The study of the first Parisian rail stations at the time of private companies and great Parisian transformations (before and during Haussmanization) shows first that these were successful in becoming places – that is to say progressively defined spaces, with words for describing them, an architectural typology, a stable geography, redesigned access, and an accrued visibility. The question of the identity of the train stations, however, remained problematic during the entire century because they are a double place: half-industrial, half-urban; both in the city and at its borders. To the extent that the railway stations objectively took on a more important place in the city and in the social, political and cultural life of the country, becoming industrial palaces honored at each great universal exposition, voices were raised against their proliferation, which had become perceived as a threat to the city by then. The critiques gushed out with a force that was coupled with the emergence of a mass media culture, which gave them a new blow. The attack applied to every new construction of a train station in the center of the capital and raised the spectre of Paris’s disfiguring, of its Americanization.
The question of the representation of the rail stations is therefore central: This new building gave rise to new architectural and engineering problems. Display windows for the rail companies, at the helm of the network they had to promote, they were also spaces that citizens hoped would attract wealth and prioritize commerce. But at the turn of the century, no one really knew what a train station should look like. Late and reluctantly, architects got themselves into thinking about this building that broke so much with what was the nobility of their art: In the 1840s, only Cesar Daly published a few articles by engineers on the architecture of the rail stations in the General Architecture Review, founded in 1840, and there was a lag period before the rail companies would seek out the great artists between 1850-1860, and before the debate would establish itself and the first treatises published by the masters of art. It was a commonly held opinion – as relayed by Emile Zola defending one of Manet’s canvases, which caused a scandal in 1872, “Le Chemin de Fer, Gare Saint-Lazare” – that a train station is ugly. Therefore, all the conviction of some architects, who were close to the powerful milieu of entrepreneurs, as well as a favorable context for a makeover – that of the art of perceiving and looking at the world – were necessary for the train stations to make their entrance into the Parisian landscape.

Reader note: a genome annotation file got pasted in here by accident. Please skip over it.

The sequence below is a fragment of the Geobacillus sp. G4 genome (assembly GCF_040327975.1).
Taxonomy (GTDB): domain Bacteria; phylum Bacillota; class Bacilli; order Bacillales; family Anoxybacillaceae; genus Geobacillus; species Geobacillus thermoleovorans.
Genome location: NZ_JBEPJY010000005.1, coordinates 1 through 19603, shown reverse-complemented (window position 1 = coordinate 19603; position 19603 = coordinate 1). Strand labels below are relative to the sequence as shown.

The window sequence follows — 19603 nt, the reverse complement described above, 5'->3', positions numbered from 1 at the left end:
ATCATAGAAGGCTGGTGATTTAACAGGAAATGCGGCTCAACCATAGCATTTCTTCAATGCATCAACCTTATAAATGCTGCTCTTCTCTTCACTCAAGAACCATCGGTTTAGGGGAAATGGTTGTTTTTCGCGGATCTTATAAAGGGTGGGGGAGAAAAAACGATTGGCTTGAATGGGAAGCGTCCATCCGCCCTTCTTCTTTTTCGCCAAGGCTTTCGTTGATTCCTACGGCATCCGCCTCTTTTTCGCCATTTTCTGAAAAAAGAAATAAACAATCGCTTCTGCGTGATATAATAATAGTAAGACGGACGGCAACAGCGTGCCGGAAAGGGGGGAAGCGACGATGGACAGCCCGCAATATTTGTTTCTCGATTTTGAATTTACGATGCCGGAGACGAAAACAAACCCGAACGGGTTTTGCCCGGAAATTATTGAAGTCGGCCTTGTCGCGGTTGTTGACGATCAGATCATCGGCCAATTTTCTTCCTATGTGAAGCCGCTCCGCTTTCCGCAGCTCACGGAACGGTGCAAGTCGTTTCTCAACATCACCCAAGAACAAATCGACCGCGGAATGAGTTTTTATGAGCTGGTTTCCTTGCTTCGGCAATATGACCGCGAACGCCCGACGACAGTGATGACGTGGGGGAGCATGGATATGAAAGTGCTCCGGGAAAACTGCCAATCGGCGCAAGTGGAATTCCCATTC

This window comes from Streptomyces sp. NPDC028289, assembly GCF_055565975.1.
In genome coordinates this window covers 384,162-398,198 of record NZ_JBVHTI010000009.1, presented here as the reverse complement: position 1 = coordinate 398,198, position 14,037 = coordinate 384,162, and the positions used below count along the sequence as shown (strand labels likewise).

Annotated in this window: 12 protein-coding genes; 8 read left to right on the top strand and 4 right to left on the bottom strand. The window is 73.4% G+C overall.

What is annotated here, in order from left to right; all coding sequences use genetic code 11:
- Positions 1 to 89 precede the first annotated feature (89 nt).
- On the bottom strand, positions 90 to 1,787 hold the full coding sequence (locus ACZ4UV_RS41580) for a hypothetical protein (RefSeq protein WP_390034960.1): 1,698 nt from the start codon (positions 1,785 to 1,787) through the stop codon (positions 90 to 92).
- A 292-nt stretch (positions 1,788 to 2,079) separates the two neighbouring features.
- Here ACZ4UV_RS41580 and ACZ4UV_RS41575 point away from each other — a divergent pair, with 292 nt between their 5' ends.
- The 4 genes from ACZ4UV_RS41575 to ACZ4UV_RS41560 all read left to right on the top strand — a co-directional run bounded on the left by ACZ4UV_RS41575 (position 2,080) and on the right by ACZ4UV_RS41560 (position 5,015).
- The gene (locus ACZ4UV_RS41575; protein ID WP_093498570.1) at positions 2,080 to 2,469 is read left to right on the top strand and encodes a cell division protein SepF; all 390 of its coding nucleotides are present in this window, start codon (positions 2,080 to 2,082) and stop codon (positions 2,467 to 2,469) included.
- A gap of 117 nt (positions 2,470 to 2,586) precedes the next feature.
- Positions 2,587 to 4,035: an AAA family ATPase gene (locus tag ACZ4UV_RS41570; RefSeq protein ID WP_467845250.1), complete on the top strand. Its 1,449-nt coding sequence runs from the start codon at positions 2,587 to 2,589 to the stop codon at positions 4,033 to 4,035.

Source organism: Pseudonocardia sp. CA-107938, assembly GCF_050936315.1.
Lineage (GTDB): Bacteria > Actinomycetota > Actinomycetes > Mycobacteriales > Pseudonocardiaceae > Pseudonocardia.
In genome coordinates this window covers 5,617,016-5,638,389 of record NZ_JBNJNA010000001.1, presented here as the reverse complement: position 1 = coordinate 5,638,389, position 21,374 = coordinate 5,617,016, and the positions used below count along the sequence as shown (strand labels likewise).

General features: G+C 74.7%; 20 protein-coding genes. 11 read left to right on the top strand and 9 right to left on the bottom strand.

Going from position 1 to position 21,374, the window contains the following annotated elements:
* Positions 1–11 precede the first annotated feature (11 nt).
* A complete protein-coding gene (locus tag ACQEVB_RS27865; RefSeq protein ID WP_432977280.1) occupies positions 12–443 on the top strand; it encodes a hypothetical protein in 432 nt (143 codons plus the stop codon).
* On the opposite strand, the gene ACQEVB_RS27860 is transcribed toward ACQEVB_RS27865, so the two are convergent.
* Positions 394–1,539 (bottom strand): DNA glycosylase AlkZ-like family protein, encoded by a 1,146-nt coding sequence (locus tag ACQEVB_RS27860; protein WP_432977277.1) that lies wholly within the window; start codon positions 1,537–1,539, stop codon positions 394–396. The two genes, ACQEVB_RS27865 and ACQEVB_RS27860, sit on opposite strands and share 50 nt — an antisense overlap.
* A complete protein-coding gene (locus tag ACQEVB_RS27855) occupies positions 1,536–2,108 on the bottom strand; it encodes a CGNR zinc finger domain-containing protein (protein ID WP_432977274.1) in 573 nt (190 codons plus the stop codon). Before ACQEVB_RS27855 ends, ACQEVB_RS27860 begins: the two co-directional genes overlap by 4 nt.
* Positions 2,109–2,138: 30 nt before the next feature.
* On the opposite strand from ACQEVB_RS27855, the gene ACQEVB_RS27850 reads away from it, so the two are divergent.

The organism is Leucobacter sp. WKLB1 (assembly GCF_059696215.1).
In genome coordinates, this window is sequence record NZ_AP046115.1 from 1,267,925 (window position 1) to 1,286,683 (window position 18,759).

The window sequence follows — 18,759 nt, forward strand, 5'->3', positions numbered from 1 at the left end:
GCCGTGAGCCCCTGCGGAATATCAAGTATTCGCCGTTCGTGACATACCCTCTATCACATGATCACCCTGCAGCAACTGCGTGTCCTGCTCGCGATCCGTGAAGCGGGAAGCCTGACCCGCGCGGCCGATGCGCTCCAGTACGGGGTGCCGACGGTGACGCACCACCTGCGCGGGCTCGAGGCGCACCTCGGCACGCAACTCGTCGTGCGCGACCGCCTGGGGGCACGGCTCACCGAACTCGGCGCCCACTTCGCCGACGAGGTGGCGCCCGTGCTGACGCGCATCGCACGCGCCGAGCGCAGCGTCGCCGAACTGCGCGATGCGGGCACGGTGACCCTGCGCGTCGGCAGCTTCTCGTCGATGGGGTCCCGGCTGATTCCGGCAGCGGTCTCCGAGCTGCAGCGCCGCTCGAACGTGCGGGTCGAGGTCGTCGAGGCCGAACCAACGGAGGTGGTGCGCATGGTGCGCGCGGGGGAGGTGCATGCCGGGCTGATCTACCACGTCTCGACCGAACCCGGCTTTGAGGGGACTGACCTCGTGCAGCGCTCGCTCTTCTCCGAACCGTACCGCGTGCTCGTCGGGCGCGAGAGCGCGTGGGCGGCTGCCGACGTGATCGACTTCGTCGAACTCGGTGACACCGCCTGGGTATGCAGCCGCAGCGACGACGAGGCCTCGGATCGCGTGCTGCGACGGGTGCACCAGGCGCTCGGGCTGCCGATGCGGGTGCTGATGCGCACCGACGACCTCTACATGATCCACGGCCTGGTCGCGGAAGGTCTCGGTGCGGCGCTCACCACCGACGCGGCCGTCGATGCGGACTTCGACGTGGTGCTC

It’s only once they were appropriated, recognized, and anchored within the sensitive landscape of the city that the rail stations finally gave rise to and imposed new norms: for example, of punctuality to the nearest minute; of an architecture of glass and steel, of open but specialized spaces, neatly separated. To the extent that they anchored themselves to the city, the railway stations produced a different effect than cathedrals, to which they were likened. They concentrated activity and people; contributed (alongside other phenomena) to directing railway crossings; classifying and declassifying territories according to their accessibility; they drew figure-ground maps in one go; renewed completely the meaning of Paris’s centrality, introduced a world of many speeds, for which they became a symbol. It was their schedule that wound up imposing itself at the end of the 19th century on the whole of French society, “inventing,” in a certain way, the notion of legal time in France.
Today, still, the railway stations represent a stake of modernity, urban identity and mobility. It only takes looking at the great renovation and re-adjustment work done on the rail stations to gauge their importance, their centrality. But while in the 19th century, the rail stations had to prove their utility and their capability to become urban monuments, today, we ask them to “manufacture” urban identity at the scale of the Great Paris, while they still remain hybrid places: They should become one of the unifying markers for territories that are still very different.
What is your favourite railway station and why?
Original article, originally published in French, can be found here.
Credits: Data and images linked to sources.